Driven by the need to protect and prepare for their baby, soon-to-be mamas instinctively try to create a safe environment for their children before they arrive.
Is Nesting a Sign of Labor?
Does nesting mean that labor is around the corner?
Yes and no.
As mentioned earlier, nesting can happen at any time. This means it is not necessarily a sign of labor because if you're nesting at 20 weeks pregnant, you're not going into labor anytime soon (hopefully not, anyway).
However, it has been recorded by women in their third trimester that nesting is a sure-sign that "d-day" is approaching. Nesting doesn't indicate that labor is immediately impending... but rather it could be a few days.
Generally speaking, if you wake up one morning with the sudden urge to dust your trophies and scrub the bathroom floor, you are almost there! Hang on just a little bit longer, try to enjoy every moment, and maybe conserve some of that energy for childbirth.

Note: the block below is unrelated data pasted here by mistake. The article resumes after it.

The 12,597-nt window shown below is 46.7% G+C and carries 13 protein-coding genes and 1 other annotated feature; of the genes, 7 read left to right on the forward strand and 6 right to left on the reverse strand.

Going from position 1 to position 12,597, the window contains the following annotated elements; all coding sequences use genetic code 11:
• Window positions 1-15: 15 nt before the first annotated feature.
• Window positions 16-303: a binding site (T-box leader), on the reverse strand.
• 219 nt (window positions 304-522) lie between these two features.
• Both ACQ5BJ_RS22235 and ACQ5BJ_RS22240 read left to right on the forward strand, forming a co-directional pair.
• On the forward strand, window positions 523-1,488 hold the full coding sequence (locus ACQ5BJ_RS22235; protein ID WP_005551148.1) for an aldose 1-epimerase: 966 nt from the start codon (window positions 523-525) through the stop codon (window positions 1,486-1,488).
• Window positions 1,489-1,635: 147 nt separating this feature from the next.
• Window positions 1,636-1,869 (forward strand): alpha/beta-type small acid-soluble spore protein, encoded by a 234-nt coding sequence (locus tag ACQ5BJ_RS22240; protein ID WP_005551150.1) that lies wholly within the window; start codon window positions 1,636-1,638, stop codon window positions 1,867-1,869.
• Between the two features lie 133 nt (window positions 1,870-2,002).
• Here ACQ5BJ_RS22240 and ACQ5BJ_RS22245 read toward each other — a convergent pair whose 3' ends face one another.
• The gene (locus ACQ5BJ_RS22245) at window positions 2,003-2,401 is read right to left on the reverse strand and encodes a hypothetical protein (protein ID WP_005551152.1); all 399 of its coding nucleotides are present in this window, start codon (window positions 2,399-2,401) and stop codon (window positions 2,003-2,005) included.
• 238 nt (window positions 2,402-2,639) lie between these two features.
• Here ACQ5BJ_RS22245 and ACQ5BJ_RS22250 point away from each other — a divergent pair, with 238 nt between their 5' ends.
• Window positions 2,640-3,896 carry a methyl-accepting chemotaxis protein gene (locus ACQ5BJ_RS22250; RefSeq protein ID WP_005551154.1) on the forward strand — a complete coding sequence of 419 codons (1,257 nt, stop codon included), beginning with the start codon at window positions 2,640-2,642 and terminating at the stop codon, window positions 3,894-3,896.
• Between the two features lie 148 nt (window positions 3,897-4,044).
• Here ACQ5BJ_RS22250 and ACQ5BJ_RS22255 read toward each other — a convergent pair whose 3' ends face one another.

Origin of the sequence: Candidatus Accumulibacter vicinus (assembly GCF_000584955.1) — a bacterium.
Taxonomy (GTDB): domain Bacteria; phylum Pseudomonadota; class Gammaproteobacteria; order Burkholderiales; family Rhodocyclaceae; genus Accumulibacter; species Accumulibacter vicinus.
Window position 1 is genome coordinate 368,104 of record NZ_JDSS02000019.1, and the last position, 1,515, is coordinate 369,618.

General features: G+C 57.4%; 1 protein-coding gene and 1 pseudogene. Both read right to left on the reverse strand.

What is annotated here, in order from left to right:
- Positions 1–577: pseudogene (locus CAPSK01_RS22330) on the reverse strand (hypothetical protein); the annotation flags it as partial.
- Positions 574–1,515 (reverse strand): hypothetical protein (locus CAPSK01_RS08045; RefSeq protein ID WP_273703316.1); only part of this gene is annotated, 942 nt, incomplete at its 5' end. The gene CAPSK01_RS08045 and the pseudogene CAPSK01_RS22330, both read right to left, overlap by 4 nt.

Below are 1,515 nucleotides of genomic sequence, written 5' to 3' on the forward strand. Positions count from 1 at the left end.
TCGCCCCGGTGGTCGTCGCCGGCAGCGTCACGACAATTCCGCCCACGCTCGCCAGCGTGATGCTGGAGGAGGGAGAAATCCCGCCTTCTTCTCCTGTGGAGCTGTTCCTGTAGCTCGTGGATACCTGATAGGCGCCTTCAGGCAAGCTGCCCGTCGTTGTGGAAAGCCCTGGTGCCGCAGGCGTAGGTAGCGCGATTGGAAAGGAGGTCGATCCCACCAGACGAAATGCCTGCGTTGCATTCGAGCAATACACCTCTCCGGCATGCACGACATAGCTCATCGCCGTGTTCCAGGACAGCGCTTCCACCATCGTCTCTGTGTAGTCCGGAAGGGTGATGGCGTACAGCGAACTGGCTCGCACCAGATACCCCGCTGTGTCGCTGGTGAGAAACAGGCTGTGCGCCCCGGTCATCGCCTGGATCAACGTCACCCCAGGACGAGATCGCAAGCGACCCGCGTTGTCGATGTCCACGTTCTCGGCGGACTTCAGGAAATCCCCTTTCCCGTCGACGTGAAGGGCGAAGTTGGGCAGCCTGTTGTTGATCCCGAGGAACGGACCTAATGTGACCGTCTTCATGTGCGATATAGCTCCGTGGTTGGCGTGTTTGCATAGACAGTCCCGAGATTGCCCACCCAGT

Do Dads Experience Nesting?
Because nesting is more of an instinct and less of a symptom, yes, husbands, partners, and even families who are adopting are all capable of experiencing nesting!
This is great news for so many reasons. For dads who are seeking a way to be more involved with pregnancy, nesting is their ticket in. Dads can shop, clean, organize, and really tap into their natural desire to protect their little one.
It's also fantastic news for mamas-to-be because you can delegate without feeling guilty (not that you should feel guilty in the first place for asking people to help you out)! You have full permission to give your partner chores, especially ones that aren't safe for a pregnant woman to complete, such as cleaning the oven, moving heavy furniture, or anything that requires a ladder.
So there you have it.
Nesting may or may not happen to you, but it is common amongst pregnancies. In my opinion, it's a blessing before "motivation to clean" becomes something of the past.
My advice to you is: bask in the momentary liveliness of nesting, satisfy the urge to make yourself feel ready, and don’t become too frustrated with still being pregnant—your baby will arrive when he or she is supposed to.
- Samantha Colandrea